alexa Clinical Characteristics of Concomitant Primary Biliary Cirrhosis and Gravesand#8217; Disease: A Literature Review | OMICS International
ISSN: 2161-069X
Journal of Gastrointestinal & Digestive System

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Clinical Characteristics of Concomitant Primary Biliary Cirrhosis and Graves’ Disease: A Literature Review

Toru Shizuma*

Department of Physiology, School of Medicine, Tokai University, 143, Shimokasuya, Isehara, Kanagawa, Japan

*Corresponding Author:
Toru Shizuma
Department of Physiology, School of Medicine
Tokai University, 143, Shimokasuya, Isehara
Kanagawa, Japan
Tel: +81-0463-93-1121
Fax: +81-0463-93-6684
E-mail : [email protected]

Received date: April 22, 2015 Accepted date: June 27, 2015 Published date: July 5, 2015

Citation: Shizuma T (2015) Clinical Characteristics of Concomitant Primary Biliary Cirrhosis and Graves’ Disease: A Literature Review . J Gastrointest Dig Syst 5:303. doi:10.4172/2161-069X.1000303

Copyright: © 2015 Shizuma T. This is an open-access article distributed under the terms of the Creative Commons Attribution License; which permits unrestricted use; distribution; and reproduction in any medium; provided the original author and source are credited.

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Abstract

Although, Hashimoto’s thyroiditis (HT) is commonly characterized by extrahepatic manifestation of PBC, the coexistence of primary biliary cirrhosis (PBC) and Graves’ disease (GD) is uncommon. Here, we conducted a review of the English and Japanese literature, including proceedings, regarding the coexistence of PBC and GD. Of 24 reviewed patients, all of who were female, there was no clear tendency of one disease to precede the other. Of two patient deaths, one was due to liver failure as a result of PBC progression.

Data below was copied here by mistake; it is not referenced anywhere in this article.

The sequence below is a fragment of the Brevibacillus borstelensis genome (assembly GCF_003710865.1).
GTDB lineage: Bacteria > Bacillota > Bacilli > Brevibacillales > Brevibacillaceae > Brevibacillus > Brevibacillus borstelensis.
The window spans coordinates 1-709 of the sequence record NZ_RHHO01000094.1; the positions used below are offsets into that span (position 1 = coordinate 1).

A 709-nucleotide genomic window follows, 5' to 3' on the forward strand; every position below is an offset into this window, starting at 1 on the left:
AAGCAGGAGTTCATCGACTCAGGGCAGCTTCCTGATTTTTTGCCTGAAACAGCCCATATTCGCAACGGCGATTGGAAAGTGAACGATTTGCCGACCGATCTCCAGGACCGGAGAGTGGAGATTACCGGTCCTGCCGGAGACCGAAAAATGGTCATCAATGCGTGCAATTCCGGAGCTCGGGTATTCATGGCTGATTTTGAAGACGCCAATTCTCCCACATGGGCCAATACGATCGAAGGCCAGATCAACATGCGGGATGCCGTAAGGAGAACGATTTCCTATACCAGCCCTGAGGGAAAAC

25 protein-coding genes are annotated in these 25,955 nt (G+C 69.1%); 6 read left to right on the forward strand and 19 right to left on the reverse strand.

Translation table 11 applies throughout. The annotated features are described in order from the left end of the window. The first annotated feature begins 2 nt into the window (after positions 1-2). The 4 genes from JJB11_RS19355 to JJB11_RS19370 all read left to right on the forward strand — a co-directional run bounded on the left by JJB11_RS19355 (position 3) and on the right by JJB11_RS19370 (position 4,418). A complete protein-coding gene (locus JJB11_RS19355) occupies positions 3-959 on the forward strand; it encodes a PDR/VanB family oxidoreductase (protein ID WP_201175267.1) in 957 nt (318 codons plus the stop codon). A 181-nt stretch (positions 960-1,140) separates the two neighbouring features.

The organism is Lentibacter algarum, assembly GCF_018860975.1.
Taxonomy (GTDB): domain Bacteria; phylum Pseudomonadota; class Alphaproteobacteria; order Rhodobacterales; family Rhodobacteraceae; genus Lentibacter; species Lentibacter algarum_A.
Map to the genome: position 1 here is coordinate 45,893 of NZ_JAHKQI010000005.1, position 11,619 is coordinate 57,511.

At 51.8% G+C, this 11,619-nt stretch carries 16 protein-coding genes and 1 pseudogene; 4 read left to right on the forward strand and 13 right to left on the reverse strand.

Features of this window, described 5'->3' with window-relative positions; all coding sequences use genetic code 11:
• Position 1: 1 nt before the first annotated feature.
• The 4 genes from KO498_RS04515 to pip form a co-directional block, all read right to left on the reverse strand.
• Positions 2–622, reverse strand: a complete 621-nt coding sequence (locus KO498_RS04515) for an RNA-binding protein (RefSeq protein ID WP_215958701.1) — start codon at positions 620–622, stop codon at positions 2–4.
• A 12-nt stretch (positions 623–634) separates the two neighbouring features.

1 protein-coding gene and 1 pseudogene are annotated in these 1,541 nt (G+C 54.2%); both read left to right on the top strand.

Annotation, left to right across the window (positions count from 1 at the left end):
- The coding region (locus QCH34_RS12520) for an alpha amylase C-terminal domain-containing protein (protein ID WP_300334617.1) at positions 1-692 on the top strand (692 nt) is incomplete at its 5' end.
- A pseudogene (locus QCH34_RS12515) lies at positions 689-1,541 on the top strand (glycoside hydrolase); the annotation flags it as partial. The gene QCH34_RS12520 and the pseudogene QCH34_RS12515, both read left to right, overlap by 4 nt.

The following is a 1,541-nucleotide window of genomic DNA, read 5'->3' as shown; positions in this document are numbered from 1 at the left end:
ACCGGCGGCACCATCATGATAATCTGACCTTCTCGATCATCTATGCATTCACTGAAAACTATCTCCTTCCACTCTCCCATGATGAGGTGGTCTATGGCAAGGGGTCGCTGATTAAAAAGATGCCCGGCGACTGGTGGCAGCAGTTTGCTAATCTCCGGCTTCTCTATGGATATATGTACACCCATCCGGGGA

Abstract

Although, Hashimoto’s thyroiditis (HT) is commonly characterized by extrahepatic manifestation of PBC, the coexistence of primary biliary cirrhosis (PBC) and Graves’ disease (GD) is uncommon. Here, we conducted a review of the English and Japanese literature, including proceedings, regarding the coexistence of PBC and GD. Of 24 reviewed patients, all of who were female, there was no clear tendency of one disease to precede the other. Of two patient deaths, one was due to liver failure as a result of PBC progression.